RR: Last round we had one external venue; this time we have four different places in Downtown where the exhibition will run for the whole duration of the Biennale. That's in addition to Darb 1718 which already has several spaces within it, and the parallel events taking place in the different cultural centres. So yes, this is definitely part of the idea of the Biennale. We hope for it to — as much as possible — have the whole city involved and celebrating art.

AO: How do you think it integrates with, or challenges, Cairo’s contemporary art scene?

RR: We have lacked something like this in Egypt since the Cairo Biennale halted in 2010. It is not a normal exhibition, and not just a visual art event. We have performances, workshops, talks and film screenings. It creates a bridge between local artists with the international art scene, helping them develop their practice. It gives them more exposure that they don’t get from just experiencing the local art scene. 

There is a lot going on in the international scene that Egypt is missing out on. So while it is a platform for Egyptian artists to exhibit, the main goal is not to showcase their work, because they have many opportunities for that. The main goal is to give them exposure, and show their work within an international context.

AO: The exhibition is massive, and the parallel programme of events is very rich and there's a lot going on. What would you recommend as not to be missed in this year’s programme?

RR: I think everyone should get a taste of all the different segments. So definitely visit the exhibitions, but also catch a performance in the first week, as when the international artists are here it’s really a great opportunity. We have talks, films and workshops. I would tell people to at least attend one of each to experience it all. The beautiful thing is that it’s all free admission, so it’s very accessible and everyone is welcome to attend everything they can.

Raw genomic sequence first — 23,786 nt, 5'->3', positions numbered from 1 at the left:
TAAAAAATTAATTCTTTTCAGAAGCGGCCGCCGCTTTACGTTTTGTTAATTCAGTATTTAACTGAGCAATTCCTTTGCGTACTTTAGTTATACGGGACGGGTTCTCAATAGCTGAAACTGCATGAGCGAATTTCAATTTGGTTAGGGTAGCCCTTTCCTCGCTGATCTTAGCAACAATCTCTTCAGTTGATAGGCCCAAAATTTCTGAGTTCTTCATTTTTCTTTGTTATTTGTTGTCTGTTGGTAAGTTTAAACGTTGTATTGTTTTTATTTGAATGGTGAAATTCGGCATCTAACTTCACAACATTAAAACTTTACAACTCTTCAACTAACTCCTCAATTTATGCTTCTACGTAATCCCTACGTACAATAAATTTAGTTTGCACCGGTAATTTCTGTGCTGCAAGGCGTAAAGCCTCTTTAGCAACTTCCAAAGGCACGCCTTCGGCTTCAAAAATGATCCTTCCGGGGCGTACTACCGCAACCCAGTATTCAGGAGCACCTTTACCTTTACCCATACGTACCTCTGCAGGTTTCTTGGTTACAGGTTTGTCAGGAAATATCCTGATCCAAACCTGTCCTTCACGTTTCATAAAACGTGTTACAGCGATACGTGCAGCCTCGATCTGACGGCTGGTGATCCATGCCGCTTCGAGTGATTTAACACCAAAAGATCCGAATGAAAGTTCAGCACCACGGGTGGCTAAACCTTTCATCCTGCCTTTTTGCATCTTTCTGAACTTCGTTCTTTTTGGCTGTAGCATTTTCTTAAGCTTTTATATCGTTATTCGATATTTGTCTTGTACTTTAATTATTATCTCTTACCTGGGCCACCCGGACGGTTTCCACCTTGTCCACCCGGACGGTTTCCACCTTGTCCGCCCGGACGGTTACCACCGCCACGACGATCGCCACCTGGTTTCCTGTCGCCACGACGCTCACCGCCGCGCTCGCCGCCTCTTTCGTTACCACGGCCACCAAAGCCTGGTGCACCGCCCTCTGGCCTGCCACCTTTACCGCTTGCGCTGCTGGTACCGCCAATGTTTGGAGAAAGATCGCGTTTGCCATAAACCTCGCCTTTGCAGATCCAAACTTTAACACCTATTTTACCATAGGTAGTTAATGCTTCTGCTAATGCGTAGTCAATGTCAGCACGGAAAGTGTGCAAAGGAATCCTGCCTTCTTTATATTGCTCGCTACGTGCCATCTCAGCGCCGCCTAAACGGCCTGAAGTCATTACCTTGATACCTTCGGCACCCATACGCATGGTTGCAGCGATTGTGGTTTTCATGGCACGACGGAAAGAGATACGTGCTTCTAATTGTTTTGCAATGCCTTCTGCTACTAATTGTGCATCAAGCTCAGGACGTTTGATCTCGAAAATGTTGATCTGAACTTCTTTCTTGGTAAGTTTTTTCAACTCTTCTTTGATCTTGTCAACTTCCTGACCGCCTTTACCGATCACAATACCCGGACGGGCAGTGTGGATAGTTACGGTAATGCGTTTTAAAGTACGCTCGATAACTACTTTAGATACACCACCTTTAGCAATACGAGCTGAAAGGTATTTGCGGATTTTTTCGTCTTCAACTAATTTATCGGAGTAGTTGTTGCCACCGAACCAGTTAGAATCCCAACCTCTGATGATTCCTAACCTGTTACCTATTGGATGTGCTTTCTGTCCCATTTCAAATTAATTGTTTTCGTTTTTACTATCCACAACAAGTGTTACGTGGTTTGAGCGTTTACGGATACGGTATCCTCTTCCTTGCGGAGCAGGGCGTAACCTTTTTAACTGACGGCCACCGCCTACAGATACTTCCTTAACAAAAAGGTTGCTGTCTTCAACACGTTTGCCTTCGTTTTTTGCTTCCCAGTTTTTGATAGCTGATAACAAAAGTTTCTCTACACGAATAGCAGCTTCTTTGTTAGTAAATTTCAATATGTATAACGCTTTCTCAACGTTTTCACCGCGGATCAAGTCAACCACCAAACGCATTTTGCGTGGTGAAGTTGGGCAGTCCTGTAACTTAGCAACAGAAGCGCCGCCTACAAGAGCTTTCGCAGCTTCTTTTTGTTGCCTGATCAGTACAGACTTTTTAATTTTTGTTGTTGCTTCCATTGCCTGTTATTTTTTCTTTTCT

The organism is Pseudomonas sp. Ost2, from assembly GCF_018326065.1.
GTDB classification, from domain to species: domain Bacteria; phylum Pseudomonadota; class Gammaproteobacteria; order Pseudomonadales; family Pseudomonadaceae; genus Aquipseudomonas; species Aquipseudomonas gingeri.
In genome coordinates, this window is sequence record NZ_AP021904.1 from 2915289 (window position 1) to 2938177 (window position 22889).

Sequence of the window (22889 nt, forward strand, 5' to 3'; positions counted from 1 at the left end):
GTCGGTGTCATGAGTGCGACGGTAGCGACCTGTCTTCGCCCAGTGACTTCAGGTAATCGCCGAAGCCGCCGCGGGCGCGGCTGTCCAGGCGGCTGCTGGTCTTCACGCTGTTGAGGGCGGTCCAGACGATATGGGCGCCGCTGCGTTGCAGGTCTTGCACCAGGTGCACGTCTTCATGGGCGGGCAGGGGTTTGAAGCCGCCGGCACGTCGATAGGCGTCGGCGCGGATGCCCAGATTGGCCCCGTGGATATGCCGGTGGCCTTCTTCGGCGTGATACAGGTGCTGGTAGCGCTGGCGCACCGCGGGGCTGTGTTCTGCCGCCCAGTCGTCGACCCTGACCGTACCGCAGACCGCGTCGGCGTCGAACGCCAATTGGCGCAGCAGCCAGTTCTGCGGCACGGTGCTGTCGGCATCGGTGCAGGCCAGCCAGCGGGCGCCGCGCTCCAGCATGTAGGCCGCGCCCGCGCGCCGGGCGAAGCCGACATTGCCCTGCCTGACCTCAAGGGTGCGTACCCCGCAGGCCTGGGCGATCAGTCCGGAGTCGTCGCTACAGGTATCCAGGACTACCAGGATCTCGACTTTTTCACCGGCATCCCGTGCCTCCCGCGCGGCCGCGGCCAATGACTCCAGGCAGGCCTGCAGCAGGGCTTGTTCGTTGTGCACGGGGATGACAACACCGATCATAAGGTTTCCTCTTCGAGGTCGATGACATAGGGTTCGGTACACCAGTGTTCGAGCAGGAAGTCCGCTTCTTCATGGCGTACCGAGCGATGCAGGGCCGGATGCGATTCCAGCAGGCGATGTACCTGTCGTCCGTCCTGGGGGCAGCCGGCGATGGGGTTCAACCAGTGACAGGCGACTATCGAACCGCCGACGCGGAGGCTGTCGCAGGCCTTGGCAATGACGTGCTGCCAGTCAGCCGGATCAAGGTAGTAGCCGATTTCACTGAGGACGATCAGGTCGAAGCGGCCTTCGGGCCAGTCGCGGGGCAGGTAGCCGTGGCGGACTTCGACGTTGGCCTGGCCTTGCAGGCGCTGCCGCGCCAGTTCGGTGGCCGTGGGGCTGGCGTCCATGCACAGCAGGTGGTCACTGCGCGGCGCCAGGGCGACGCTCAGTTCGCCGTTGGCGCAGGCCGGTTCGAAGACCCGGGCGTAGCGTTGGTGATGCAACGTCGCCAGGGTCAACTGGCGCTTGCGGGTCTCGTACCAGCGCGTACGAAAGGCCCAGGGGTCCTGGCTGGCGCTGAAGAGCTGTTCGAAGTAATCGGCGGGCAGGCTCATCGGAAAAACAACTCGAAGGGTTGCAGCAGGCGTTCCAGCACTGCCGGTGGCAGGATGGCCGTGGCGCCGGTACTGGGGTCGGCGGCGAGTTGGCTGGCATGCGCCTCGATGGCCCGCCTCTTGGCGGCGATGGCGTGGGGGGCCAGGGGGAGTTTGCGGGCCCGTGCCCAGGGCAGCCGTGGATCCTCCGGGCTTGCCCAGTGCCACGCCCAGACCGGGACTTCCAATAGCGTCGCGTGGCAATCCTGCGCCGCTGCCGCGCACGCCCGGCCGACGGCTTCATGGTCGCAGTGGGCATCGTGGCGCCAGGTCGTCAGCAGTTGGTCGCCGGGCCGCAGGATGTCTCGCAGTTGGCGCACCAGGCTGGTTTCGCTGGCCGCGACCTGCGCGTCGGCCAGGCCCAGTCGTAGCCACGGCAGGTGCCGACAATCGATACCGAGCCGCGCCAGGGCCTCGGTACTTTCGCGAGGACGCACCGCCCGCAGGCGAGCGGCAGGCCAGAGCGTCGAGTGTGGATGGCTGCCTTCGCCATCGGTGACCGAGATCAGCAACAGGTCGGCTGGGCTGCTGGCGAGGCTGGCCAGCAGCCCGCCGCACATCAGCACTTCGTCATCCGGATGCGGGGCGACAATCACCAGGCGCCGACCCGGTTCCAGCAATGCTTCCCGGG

Al-Ahram Weekly and Ahram Online are official media sponsors of Something Else.

For more arts and culture news and updates, follow Ahram Online Arts and Culture on Twitter at @AhramOnlineArts and on Facebook at Ahram Online: Arts & Culture

Short link:

 

Email
 
Name
 
Comment's
Title
 
Comment
Ahram Online welcomes readers' comments on all issues covered by the site, along with any criticisms and/or corrections. Readers are asked to limit their feedback to a maximum of 1000 characters (roughly 200 words). All comments/criticisms will, however, be subject to the following code
  • We will not publish comments which contain rude or abusive language, libelous statements, slander and personal attacks against any person/s.
  • We will not publish comments which contain racist remarks or any kind of racial or religious incitement against any group of people, in Egypt or outside it.
  • We welcome criticism of our reports and articles but we will not publish personal attacks, slander or fabrications directed against our reporters and contributing writers.
  • We reserve the right to correct, when at all possible, obvious errors in spelling and grammar. However, due to time and staffing constraints such corrections will not be made across the board or on a regular basis.
Latest

© 2010 Ahram Online.